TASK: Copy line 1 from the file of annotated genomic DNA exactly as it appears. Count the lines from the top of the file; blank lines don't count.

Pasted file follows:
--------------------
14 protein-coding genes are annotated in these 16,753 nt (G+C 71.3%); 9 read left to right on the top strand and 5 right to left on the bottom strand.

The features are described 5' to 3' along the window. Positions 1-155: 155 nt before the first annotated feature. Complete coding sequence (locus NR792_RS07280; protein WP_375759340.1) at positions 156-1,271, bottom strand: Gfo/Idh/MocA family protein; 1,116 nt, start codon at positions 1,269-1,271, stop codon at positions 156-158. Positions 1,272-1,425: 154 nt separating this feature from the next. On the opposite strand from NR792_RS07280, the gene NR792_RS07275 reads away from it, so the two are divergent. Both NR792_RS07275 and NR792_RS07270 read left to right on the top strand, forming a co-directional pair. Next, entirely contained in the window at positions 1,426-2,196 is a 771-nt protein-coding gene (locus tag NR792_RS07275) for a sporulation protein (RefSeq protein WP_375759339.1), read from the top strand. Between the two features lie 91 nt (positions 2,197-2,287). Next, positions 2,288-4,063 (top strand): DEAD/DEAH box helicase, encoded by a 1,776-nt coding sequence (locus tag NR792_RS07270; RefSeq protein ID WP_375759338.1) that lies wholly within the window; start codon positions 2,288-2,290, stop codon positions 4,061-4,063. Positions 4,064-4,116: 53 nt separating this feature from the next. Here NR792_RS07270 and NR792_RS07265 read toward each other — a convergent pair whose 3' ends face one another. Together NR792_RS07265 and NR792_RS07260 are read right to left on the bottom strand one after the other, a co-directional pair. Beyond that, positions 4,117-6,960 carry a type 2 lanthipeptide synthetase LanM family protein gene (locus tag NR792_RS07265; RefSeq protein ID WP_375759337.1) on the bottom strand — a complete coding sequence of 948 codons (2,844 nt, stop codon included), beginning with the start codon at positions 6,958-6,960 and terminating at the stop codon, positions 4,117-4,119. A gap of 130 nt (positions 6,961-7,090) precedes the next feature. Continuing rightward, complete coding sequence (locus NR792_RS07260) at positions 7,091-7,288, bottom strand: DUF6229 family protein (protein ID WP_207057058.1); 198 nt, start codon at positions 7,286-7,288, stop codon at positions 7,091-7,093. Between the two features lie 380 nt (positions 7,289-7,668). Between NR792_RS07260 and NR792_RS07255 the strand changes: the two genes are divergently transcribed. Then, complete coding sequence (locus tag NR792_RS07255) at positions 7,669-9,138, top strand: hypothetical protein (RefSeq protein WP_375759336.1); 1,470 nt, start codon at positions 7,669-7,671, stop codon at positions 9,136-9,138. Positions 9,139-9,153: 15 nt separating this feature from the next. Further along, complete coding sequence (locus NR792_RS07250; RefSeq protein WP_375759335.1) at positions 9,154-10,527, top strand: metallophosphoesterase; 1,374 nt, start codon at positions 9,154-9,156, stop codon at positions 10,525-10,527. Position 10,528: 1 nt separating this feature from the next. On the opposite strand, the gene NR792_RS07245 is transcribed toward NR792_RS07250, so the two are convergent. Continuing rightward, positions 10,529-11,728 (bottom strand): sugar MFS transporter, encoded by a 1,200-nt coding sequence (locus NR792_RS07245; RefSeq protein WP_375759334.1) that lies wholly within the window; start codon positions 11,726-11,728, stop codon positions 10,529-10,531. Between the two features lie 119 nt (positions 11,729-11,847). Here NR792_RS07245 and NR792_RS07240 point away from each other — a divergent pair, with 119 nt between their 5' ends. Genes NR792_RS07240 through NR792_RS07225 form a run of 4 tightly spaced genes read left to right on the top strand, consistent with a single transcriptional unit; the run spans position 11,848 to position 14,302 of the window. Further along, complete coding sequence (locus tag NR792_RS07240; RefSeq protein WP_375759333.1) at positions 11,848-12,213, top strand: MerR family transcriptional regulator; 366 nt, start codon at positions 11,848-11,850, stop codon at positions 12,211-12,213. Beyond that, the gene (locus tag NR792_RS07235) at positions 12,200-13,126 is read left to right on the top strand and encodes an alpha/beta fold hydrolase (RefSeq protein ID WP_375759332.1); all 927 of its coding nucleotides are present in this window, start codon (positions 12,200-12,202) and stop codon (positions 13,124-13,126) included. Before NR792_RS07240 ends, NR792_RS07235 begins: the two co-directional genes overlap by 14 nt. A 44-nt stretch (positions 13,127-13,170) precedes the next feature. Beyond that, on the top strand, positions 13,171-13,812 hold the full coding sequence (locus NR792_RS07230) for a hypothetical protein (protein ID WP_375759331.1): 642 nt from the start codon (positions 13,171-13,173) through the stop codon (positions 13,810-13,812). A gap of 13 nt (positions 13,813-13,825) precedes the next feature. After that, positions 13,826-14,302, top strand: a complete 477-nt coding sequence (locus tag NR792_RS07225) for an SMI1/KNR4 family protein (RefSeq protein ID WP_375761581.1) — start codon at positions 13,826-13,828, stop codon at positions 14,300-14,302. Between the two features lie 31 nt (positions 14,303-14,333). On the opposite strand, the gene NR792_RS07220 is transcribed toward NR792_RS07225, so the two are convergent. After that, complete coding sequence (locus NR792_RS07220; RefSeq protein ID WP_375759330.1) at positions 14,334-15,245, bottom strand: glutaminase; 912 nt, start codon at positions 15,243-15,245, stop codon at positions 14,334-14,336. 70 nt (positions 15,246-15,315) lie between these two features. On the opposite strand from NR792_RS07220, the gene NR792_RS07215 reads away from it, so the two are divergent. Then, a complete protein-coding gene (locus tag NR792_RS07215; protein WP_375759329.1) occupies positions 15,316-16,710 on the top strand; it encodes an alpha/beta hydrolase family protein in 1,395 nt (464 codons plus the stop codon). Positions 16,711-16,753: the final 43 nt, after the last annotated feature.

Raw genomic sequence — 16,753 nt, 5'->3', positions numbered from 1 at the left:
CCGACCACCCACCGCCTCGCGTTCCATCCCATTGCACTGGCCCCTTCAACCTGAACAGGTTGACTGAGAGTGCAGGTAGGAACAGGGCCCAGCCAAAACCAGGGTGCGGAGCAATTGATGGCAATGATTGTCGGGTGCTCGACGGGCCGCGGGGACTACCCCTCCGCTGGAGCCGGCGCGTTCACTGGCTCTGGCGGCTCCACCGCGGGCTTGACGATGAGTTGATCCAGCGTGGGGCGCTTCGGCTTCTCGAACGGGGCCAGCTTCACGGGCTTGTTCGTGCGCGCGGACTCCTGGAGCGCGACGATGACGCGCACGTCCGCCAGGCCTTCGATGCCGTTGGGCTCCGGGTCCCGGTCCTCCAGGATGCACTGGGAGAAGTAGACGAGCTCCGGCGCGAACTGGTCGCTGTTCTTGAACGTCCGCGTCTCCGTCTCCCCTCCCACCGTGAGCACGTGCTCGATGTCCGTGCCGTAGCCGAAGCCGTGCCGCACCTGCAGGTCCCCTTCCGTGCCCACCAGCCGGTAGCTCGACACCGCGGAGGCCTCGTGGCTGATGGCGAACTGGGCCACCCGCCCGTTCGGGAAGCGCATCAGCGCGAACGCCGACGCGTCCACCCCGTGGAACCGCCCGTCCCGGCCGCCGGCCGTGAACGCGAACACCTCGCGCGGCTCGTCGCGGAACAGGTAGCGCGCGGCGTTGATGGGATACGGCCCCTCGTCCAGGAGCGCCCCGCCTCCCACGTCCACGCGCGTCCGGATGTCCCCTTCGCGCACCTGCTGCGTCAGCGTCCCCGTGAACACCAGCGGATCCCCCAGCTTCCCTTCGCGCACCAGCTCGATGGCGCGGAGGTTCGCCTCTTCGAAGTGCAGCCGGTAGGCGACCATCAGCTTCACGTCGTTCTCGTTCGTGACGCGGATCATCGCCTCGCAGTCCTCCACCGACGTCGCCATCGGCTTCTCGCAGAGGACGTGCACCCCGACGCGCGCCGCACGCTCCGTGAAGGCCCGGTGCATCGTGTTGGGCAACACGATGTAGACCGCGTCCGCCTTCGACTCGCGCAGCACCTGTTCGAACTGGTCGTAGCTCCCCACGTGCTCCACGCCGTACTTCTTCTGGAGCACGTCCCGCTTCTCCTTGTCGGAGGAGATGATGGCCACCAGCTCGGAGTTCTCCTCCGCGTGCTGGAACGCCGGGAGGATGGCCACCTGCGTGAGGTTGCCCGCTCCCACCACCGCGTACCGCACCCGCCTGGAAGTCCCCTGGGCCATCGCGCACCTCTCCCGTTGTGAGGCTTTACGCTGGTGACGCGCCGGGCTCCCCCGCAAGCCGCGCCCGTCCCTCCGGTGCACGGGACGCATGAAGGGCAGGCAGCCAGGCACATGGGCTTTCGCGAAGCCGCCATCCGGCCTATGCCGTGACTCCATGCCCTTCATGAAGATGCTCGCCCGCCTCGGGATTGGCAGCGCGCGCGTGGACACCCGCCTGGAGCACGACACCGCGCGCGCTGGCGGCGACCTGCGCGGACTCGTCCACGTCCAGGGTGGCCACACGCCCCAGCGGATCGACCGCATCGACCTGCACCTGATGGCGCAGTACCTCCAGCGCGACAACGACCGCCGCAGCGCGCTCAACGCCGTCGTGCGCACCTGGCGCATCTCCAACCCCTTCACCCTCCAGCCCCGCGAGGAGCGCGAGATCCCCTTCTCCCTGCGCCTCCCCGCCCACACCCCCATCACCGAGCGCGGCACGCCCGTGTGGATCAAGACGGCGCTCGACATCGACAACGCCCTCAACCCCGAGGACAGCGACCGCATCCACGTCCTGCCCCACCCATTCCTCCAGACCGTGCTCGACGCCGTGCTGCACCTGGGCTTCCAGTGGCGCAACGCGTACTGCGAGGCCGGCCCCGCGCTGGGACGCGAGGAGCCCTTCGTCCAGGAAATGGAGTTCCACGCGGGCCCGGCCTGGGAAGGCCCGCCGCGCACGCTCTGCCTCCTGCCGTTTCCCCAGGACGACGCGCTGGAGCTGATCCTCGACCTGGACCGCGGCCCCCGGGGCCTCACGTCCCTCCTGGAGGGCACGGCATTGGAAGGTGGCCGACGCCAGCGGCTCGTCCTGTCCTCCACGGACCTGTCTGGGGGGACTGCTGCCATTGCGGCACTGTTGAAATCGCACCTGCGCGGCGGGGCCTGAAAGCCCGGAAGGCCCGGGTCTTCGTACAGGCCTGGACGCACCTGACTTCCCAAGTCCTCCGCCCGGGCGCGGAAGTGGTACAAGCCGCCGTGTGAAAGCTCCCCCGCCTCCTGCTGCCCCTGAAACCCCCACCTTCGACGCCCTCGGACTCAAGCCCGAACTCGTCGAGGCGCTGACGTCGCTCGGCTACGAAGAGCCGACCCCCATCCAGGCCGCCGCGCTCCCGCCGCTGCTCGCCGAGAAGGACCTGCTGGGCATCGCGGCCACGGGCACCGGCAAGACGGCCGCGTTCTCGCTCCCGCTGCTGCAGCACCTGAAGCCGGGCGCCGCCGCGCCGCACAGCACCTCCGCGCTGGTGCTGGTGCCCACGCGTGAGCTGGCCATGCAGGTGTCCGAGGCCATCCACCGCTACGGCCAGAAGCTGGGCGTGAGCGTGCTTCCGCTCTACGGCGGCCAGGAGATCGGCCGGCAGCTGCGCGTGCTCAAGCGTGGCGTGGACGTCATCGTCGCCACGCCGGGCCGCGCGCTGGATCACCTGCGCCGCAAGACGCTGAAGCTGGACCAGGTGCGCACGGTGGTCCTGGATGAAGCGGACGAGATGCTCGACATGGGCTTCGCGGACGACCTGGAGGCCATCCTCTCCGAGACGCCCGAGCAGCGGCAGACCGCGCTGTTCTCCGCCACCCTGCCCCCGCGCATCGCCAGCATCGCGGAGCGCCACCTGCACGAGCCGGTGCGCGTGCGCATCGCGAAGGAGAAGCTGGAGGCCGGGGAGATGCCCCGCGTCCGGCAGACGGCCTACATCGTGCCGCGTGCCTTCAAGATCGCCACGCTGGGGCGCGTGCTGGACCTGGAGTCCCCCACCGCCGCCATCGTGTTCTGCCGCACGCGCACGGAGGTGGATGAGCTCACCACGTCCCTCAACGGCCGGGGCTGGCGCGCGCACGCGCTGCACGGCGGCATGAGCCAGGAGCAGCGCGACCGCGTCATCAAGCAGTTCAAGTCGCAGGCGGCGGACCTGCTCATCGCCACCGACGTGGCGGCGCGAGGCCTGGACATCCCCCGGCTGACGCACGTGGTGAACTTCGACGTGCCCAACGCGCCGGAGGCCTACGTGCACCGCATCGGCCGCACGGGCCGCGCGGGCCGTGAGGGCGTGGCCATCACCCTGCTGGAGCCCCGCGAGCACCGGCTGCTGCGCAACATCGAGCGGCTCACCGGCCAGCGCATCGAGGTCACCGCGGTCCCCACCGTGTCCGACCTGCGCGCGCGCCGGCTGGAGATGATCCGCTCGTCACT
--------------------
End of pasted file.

14 protein-coding genes are annotated in these 16,753 nt (G+C 71.3%); 9 read left to right on the top strand and 5 right to left on the bottom strand.